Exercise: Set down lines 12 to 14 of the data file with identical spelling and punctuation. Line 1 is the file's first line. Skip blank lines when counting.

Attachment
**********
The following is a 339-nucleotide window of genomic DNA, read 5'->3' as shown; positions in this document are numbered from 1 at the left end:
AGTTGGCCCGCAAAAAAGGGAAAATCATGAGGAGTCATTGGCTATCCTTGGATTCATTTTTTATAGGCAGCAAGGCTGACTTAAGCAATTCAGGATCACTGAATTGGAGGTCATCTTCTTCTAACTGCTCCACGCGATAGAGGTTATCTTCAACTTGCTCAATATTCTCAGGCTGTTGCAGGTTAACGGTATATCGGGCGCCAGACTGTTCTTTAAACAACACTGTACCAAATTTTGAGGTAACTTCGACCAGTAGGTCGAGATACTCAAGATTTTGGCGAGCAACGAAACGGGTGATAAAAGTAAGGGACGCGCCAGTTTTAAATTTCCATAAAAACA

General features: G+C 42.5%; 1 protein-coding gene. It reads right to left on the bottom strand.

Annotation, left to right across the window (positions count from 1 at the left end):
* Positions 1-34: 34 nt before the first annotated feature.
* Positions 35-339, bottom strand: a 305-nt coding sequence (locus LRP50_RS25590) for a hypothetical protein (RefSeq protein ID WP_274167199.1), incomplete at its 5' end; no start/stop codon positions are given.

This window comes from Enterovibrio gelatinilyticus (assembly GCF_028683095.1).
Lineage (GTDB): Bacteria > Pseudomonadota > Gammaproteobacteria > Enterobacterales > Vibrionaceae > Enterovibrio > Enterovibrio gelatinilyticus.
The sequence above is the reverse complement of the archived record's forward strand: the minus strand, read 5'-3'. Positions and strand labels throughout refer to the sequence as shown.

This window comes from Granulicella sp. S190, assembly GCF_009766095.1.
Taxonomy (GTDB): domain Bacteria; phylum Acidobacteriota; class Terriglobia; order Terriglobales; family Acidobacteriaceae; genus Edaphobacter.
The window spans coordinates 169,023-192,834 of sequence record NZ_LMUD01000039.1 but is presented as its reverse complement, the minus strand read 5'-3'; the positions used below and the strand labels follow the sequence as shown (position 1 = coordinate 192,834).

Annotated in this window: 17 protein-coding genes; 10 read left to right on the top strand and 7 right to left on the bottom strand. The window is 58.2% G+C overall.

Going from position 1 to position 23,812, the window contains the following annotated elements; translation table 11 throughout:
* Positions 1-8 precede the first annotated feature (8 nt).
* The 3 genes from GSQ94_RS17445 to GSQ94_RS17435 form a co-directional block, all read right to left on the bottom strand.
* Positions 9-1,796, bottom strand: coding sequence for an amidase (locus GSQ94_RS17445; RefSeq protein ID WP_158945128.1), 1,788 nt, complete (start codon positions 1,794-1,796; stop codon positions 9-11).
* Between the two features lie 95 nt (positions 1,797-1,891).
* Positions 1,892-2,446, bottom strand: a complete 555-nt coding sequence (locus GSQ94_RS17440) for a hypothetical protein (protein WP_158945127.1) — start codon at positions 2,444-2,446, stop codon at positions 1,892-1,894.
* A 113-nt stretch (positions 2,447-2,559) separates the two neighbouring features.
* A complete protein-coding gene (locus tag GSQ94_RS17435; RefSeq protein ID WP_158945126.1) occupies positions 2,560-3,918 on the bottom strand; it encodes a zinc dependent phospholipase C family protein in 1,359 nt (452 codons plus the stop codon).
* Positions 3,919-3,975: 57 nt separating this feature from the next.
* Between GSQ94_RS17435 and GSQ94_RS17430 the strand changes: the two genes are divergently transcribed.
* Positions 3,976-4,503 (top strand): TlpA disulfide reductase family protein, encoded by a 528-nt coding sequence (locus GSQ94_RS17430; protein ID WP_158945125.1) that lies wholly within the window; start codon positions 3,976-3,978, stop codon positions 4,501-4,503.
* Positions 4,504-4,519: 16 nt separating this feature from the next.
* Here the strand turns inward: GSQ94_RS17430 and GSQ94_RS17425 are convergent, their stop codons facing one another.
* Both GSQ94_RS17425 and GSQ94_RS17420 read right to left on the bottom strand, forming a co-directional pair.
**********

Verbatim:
The window spans coordinates 169,023-192,834 of sequence record NZ_LMUD01000039.1 but is presented as its reverse complement, the minus strand read 5'-3'; the positions used below and the strand labels follow the sequence as shown (position 1 = coordinate 192,834).

Annotated in this window: 17 protein-coding genes; 10 read left to right on the top strand and 7 right to left on the bottom strand. The window is 58.2% G+C overall.

Going from position 1 to position 23,812, the window contains the following annotated elements; translation table 11 throughout: